MAYOR BOLLWAGE EXTENDS INVITATION TO LEGISLATORS TO HOLD SESSION AT ELIZABETH’S FIRST PRESBYTERIAN CHURCH

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MAYOR BOLLWAGE EXTENDS INVITATION TO LEGISLATORS TO HOLD SESSION AT ELIZABETH’S FIRST PRESBYTERIAN CHURCH 
 
ELIZABETH, NJ—July 7, 2014 - Mayor J. Christian Bollwage extended an invitation to State Legislators to hold a session of the legislature within the City of Elizabeth's First Presbyterian Church.  
 
“As the first capital of New Jersey, home to our first Governor and the first Colonial Assembly, Elizabeth has played a vital role in our state's and nation's past,” said Mayor J. Christian Bollwage. Striving to unite the community in this celebration, the City has been hosting a series of events throughout the year all over Elizabeth and we would love to include holding a session of the legislature within the City’s First Presbyterian Church, where the first Colonial Assembly met in 1668.”
 
The First Presbyterian Church was burned by British troops in 1780 and a new church was constructed using brick and red sandstone.   Many historical sites line the City's streets including the Belcher Ogden House and Boxwood Hall, which was home to Elias Boudinot, who was a lawyer, delegate and eventual President of the Continental Congress. Many other distinguished individuals called our historical City their home or visited the municipality, including George Washington, who came to Elizabeth on his way to New York to be sworn in as the first President of the United States. Alexander Hamilton attended school in Elizabeth as did Aaron Burr, who attended and also went on to become the President of the College of New Jersey, which is known today as Princeton University.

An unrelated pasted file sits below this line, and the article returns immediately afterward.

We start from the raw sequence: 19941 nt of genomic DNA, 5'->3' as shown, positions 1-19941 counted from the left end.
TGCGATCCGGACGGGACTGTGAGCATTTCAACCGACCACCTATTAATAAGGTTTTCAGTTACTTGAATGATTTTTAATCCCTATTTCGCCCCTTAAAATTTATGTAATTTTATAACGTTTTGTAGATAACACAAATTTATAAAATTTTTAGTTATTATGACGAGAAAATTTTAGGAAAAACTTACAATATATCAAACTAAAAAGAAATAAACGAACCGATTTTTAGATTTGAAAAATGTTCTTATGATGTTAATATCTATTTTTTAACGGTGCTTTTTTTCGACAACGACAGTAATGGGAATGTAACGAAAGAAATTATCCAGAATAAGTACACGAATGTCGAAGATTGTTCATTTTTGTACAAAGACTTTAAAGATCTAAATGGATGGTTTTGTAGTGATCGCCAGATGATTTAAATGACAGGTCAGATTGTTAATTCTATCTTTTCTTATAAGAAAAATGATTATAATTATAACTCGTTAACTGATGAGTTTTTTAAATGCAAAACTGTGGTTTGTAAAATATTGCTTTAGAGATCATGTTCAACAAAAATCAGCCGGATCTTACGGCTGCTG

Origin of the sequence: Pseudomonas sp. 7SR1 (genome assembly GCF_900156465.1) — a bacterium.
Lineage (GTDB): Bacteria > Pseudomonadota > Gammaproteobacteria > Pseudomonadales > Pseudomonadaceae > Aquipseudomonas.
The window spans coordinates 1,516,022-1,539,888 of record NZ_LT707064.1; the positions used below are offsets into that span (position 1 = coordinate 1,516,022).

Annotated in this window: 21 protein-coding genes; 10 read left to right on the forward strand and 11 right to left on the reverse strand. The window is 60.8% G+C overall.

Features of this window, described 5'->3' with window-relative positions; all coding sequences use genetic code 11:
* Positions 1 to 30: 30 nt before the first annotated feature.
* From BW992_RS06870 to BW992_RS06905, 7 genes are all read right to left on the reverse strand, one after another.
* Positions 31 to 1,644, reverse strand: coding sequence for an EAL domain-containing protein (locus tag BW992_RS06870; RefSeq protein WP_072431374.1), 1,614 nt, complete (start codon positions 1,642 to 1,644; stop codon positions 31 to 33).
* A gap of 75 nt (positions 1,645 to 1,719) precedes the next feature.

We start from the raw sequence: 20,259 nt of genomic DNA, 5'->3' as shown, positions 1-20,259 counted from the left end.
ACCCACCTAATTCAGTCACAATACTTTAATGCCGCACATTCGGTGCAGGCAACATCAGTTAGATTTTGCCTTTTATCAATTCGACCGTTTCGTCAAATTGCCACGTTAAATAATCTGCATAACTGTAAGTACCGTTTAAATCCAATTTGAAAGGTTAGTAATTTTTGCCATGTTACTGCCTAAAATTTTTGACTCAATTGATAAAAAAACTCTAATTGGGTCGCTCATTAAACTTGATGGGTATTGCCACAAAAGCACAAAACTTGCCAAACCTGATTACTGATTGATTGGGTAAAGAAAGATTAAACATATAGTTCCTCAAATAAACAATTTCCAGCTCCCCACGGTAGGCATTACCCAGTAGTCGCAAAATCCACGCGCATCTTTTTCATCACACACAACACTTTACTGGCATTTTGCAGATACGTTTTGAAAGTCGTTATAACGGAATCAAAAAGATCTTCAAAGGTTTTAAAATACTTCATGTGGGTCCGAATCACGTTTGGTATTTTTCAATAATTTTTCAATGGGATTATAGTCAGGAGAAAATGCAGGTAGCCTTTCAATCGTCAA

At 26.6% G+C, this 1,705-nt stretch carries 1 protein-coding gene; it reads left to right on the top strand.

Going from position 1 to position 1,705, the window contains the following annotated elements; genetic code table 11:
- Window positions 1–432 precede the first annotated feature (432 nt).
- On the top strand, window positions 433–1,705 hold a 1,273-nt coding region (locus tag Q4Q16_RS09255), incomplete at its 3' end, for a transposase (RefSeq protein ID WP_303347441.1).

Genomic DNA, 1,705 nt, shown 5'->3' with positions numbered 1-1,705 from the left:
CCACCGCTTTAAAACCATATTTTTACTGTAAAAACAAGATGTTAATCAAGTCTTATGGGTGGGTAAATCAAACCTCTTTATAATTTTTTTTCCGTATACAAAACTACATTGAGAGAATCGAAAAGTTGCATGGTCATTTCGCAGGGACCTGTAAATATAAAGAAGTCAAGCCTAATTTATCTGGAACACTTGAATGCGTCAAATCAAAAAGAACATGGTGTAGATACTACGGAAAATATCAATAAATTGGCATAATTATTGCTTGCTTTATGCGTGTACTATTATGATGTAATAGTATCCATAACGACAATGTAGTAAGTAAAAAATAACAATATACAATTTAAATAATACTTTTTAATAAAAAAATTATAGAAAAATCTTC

Building on its unique characteristics and assets, including direct access to the Seaport, the USS Holland, which was the first submarine, was launched in Elizabeth by the Crescent Shipyard. The Durant Motor Company, which was the first assembly line automobile producer in New Jersey, was also located within the City. These advances modernized and transformed the way transportation was approached as well as laid the foundation for how the most efficient and effective products could be achieved. Many impressive strides have been made throughout Elizabeth's past, with impacts that have improved the quality of life and altered the course of history. 
 
“Today, the City of Elizabeth continues to lead the way with innovation, development and inspired initiatives,” continued Mayor Bollwage. “What better way to celebrate the progress that has been made, as well as pay homage to our State's contributions and accomplishments, then by returning to the birthplace of lawmaking.”
 
For more information on the Elizabethtown 350th, please visit http://www.goelizabethnj.com/350/ or visit www.facebook.com/Elizabethtown350.